• model.js defines the database connection and schema. Think of it as the data model for your application.
      • routes.js handles request routing. For example, it defines GET requests to the /book endpoint by providing the list of all books in the database.
    • Books/public – contains files that are served directly to the client's browser.
      • index.html contains the index page. It contains a web form that enables the user to submit information about books. It also displays all books in the database and enables you to delete entries from the database.
      • script.js contains JavaScript code that runs in your user's browser. It can send requests to the server to list books, add books to the database, and delete books from the database.
  2. Run the code command to open your files through the Cloud Shell editor.

    code Books

Create the data model

  1. From the editor, open app/model.js and add the following.

    var mongoose = require('mongoose');
    var dbHost = 'mongodb://localhost:27017/Books';
    mongoose.connect(dbHost, { useNewUrlParser: true } );
    mongoose.set('debug', true);
    var bookSchema = mongoose.Schema( {
        name: String,
        isbn: {type: String, index: true},
        author: String,
        pages: Number
    var Book = mongoose.model('Book', bookSchema);
    module.exports = Book;


    Whenever you paste or change code into a file in the editor, make sure to save afterwards using the "..." menu, or the accelerator key (Ctrl+S on Windows and Linux, Command+S on macOS).

    This code uses Mongoose to simplify the process of transferring data in and out of MongoDB. Mongoose is a schema-based system for modeling data.

    This code connects to a database named "Books" on the local MongoDB server. It then defines a database document called "Book" with the provided schema. The schema defines four fields that describe a single book:

    • The book's name, or title
    • Its International Standard Book Number, or ISBN, which uniquely identifies the book
    • Its author
    • The number of pages it contains

    Next, you'll create HTTP handlers that map GET, POST, and DELETE requests to database operations.

Create the Express routes that handle HTTP requests

  1. From the editor, open app/routes.js and add the following code.

    var path = require('path');
    var Book = require('./model');
    var routes = function(app) {
        app.get('/book', function(req, res) {
            Book.find({}, function(err, result) {
                if ( err ) throw err;
        });'/book', function(req, res) {
            var book = new Book( {
  , result) {
                if ( err ) throw err;
                res.json( {
                    message:"Successfully added book",
        app.delete("/book/:isbn", function(req, res) {
            Book.findOneAndRemove(req.query, function(err, result) {
                if ( err ) throw err;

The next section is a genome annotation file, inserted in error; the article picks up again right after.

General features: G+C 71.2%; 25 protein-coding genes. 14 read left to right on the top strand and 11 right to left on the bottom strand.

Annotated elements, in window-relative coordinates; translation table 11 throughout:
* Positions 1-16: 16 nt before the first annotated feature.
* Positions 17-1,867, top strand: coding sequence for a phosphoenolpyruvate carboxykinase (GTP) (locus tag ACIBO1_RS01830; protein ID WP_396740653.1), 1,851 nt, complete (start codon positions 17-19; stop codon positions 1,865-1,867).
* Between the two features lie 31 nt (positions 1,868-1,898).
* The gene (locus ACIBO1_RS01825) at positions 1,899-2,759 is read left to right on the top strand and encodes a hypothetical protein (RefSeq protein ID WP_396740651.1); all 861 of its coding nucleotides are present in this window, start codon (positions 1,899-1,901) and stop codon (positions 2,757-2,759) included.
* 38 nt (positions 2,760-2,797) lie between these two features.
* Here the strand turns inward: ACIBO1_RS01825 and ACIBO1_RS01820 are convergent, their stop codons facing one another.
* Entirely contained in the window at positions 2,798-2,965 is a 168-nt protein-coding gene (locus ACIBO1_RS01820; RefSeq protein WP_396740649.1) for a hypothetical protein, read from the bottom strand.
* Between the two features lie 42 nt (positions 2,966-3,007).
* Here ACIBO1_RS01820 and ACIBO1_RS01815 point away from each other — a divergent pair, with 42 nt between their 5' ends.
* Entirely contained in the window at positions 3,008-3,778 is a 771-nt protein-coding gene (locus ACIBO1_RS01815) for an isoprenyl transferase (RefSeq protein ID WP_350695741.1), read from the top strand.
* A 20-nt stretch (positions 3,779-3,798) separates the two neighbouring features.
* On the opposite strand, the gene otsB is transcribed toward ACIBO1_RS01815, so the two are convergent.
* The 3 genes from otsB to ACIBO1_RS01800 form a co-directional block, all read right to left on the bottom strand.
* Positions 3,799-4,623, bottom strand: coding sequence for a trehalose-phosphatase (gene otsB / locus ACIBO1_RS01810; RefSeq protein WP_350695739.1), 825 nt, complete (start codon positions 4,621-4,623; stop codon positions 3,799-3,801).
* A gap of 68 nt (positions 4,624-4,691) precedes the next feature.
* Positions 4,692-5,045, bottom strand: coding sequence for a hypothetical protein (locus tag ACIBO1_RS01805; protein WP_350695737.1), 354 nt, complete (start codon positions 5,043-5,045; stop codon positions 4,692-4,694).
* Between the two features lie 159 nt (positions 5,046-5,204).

res.json( {
                    message: "Successfully deleted the book",
                    book: result
        app.get('*', function(req, res) {
            res.sendFile(path.join(__dirname + '/public', 'index.html'));
    module.exports = routes;

    This code creates four routes for the application. Here's a brief overview of each.

    HTTP verb Endpoint Description
    GET /book Retrieves all books from the database.
    POST /book Creates a Book object based on the fields the user provided on the web form and writes that object to the database.
    DELETE /book/:isbn Deletes the book as identified by its ISBN from the database.
    GET * Returns the index page when no other route is matched.

    Express can serve up HTTP responses directly in the route handling code or it can serve up static content from files. This code shows both. The first three routes return JSON data for book API requests. The fourth route (the default case) returns the contents of the index file, index.html.

Create the client-side JavaScript application

  1. From the editor, open public/script.js and add this code:

    var app = angular.module('myApp', []);
    app.controller('myCtrl', function($scope, $http) {
        var getData = function() {
            return $http( {
                method: 'GET',
                url: '/book'
            }).then(function successCallback(response) {
                $scope.books =;
            }, function errorCallback(response) {
                console.log('Error: ' + response);
        $scope.del_book = function(book) {
            $http( {
                method: 'DELETE',
                url: '/book/:isbn',
                params: {'isbn': book.isbn}
            }).then(function successCallback(response) {
                return getData();
            }, function errorCallback(response) {
                console.log('Error: ' + response);
        $scope.add_book = function() {
            var body = '{ "name": "' + $scope.Name +
            '", "isbn": "' + $scope.Isbn +
            '", "author": "' + $scope.Author +
            '", "pages": "' + $scope.Pages + '" }';
                method: 'POST',
                url: '/book',
                data: body
            }).then(function successCallback(response) {
                return getData();
            }, function errorCallback(response) {
                console.log('Error: ' + response);

    Notice how this code defines a module named "myApp" and a controller named "myCtrl". We won't go into full details about how module and controllers work here, but you'll use these names in the next step to bind the user interface (HTML code) with the application's business logic.

    Earlier, you created four routes that handle various GET, POST, and DELETE operations on the server. This code resembles those same operations, but from the client side (the user's web browser).

    The getData function, for example, sends a GET request to the /book endpoint. Recall that the server handles this request by retrieving information about all books from the database and returning that information as JSON data. Notice how the resulting JSON data is assigned to the $scope.books variable. You'll see how this affects what the user sees on the web page in the next step.